What is it like to give birth to a perfect son who is forever sleeping? What is it like to discover that your baby’s heartbeat has stopped, bringing them into this world silently having had a cord accident, only to experience the exact same eventuality with your next baby? What is it like to haemorrhage and see your daughter’s still heart on a screen?
These are the stories of four women, four mothers – Julie, Lou, Mel and Michelle – and their families, alongside others, as woven together in a feature documentary written and directed by Debbie Howard of Big Buddha Films. A story of loss, love, and new life as families rebuild their lives after a loss of a baby.
I think this is to date the most emotional post I have put together on the blog, and I can not explain the depth of my feelings as I have read their words and tried to find out…what it is like to have loved and lost…as part of the What is it really like series…
Life after the death of your baby is…..
(Julie) Life after the death of your baby is like living through hell! To hold your dead child who never took a breath, never cried, never opened his eyes to look at the parents who wanted him so very much is a pain no one should endure!
You live your life like you are in a river, at first the current drags you under the water and you can’t get your breath, the water weighs you down and your heart is crushed! As days turn to weeks and weeks into months you raise your head up above the water, you get closer to the shoreline, you step out and feel the shore…. Then a ripple pulls you back, you’re constantly swimming against the tide.
You carry on living, the pain in your heart is constantly there, it’s unbearable at first and over time it softens and you can remember what it is like to smile, to laugh! But you carry the pain constantly, it can resurface at any point for any reason and for no reason at all. Our lives are incomplete, they will always will be; no firsts for our children, no firsts for us to witness and be proud of or be angry at.
Life is different, it’s changed beyond recognition. It always happens to other people, we are now those other people and it hurts like a bitch…..
Above everything, what has been the single hardest thing about your loss?
(Michelle) The circumstances of our son Louie’s death. Louie’s died very unexpectedly at the end of labour due to medical negligence. It has taken four and a half years for the hospital to admit liability for his death. These years of legal action have been extremely upsetting and stressful and is something parents in our situation shouldn’t have to go through.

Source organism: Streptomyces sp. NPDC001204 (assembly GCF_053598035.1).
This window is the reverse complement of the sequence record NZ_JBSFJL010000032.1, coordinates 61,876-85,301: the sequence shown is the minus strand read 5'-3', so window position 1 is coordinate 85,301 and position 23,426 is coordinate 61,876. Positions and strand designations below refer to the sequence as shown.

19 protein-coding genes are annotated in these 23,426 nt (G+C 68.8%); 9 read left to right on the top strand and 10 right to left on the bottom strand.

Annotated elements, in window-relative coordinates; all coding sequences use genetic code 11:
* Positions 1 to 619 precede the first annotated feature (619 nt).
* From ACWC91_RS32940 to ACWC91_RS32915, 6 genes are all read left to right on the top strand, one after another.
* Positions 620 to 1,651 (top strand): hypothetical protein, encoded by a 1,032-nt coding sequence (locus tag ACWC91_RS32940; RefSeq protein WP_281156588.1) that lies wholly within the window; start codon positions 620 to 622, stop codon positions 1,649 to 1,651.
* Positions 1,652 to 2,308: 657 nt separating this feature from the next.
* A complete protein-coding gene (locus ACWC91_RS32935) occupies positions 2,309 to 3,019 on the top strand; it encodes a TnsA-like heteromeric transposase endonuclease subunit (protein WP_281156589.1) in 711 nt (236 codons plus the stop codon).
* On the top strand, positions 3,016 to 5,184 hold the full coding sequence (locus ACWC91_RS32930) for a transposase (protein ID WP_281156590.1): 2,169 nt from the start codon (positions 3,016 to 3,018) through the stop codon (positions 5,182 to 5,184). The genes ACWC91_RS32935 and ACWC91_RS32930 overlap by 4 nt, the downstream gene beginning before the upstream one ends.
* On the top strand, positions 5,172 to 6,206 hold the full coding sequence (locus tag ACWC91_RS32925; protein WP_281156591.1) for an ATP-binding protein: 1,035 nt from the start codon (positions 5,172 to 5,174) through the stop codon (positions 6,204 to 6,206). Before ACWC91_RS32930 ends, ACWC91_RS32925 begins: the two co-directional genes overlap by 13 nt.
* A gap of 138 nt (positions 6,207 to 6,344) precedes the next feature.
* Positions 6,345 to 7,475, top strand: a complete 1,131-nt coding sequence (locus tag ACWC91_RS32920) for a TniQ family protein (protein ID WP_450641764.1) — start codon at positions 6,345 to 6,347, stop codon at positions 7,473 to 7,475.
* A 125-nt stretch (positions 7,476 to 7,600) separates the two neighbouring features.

All we ever wanted was an independent investigation into our son’s death but sadly stillbirths are not reported to the Coroner and Coroners have no jurisdiction to hold an inquest for a stillbirth leaving us with the only option of litigation.
Michelle, Paul and Louie pictured above
Do you think a parent can ever fully “move on” from the loss of their child?
(Mel) In all honesty? No. Initially I thought it was possible. I was determined I wouldn’t pass through the grief cycle, that with hard work and using all the skills I had as a therapist, that it would be only a short time before I was “better”. I really struggle with the terminology people use. I hate the words moving on, getting over it. There seems to be an assumption by the wider world that not only is this possible, but that you want to.
It hurts so much when you find life continuing after your whole world ends. It hurts so much when you find yourself laughing again, dreaming again, hoping again. Everything in you just wants to cling to your baby. The passing of time is so cruel.
I think people expect you to be better after a year. They want it to be easier for you. But they don’t realise that getting better, moving on means leaving your baby behind.
Eventually I worked out that maybe it was possible to work on easing the pain, while keeping the memory. I found a way to build Finley, who I lost, into my life, my work, my dreams that meant I could move forward, while taking him with me.
But six years on, there are days where it hurts as much as ever. In fact last year was probably as painful as the first year was, for several reasons. There is more life between the painful bits, more joy and happiness. But I don’t think we ever forget – which is what other people seem to think “moving on” should look like.
I speak with people who lost their baby 20, 30, 40 years ago. They never forget, even though so much time has passed.
Mel with her son Finley pictured above